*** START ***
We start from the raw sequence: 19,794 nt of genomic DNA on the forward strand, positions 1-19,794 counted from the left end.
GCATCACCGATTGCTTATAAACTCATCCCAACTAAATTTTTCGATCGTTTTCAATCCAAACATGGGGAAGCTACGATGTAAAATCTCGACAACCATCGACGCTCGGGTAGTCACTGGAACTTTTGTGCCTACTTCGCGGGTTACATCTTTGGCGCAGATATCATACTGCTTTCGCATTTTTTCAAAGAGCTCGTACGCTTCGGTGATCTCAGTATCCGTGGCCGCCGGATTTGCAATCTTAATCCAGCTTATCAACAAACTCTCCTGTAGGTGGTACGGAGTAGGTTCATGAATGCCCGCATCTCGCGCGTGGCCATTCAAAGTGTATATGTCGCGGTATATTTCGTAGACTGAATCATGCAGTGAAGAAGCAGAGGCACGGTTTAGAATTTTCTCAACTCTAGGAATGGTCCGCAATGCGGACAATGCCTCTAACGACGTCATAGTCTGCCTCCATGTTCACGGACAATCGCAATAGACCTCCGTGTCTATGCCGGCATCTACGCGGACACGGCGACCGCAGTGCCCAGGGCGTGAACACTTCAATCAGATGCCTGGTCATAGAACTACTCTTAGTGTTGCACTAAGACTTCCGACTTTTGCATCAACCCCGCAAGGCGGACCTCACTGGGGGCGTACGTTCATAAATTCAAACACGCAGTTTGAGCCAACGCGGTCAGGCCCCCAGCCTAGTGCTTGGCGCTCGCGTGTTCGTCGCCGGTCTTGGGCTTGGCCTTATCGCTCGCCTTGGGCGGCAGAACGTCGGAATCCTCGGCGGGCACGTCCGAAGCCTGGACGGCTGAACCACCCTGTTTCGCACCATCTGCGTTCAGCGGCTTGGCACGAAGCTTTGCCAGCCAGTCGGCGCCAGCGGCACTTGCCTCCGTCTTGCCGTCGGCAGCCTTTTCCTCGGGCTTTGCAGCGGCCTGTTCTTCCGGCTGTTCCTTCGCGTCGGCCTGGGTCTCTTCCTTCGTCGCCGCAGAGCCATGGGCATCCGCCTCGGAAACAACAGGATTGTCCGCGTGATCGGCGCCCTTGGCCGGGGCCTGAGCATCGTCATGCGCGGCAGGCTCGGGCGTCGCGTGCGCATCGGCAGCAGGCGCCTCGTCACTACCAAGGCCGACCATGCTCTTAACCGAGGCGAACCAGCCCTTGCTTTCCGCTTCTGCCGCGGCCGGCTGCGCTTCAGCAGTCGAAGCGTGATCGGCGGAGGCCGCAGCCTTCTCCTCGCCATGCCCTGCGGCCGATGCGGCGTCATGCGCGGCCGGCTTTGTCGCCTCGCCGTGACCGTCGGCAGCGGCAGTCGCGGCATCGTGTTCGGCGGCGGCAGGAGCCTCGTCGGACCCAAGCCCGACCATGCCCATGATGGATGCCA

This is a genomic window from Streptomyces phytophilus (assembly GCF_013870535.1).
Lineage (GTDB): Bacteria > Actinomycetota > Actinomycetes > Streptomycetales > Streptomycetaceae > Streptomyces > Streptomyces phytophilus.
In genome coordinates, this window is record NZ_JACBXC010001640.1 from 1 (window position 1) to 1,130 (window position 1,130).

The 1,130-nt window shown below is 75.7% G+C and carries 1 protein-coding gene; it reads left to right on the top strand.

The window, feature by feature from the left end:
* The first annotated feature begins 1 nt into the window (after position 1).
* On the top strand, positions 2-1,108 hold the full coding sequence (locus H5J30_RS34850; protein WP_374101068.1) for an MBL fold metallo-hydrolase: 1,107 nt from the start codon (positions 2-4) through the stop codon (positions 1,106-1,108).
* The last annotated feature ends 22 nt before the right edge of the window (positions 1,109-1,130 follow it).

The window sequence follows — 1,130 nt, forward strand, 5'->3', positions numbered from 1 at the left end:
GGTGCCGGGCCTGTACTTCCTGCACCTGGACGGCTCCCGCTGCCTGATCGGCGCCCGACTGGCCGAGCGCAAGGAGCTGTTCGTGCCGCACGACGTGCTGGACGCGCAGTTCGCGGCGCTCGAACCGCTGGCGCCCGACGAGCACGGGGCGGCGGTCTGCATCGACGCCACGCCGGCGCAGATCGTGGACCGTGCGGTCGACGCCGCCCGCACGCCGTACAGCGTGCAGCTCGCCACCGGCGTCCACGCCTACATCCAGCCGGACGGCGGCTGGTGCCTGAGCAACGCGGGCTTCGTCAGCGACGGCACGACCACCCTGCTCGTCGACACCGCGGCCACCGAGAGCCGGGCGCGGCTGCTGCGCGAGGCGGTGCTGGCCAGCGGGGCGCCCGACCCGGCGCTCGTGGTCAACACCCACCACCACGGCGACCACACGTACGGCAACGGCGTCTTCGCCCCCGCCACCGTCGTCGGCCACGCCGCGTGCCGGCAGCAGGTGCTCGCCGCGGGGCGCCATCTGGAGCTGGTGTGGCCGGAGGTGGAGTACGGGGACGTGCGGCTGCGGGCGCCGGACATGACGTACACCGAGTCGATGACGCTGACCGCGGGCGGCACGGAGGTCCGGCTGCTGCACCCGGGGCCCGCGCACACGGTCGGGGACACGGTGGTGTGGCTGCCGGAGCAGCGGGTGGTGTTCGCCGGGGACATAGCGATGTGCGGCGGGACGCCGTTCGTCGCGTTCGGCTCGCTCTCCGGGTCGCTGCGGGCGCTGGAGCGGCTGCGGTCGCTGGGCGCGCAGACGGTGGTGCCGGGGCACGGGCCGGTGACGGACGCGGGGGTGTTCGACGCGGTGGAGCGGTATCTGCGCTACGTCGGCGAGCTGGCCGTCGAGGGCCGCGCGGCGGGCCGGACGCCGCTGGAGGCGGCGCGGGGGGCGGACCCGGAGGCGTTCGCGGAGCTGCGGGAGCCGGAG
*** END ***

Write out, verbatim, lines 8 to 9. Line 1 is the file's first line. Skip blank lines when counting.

* The first annotated feature begins 1 nt into the window (after position 1).
* On the top strand, positions 2-1,108 hold the full coding sequence (locus H5J30_RS34850; protein WP_374101068.1) for an MBL fold metallo-hydrolase: 1,107 nt from the start codon (positions 2-4) through the stop codon (positions 1,106-1,108).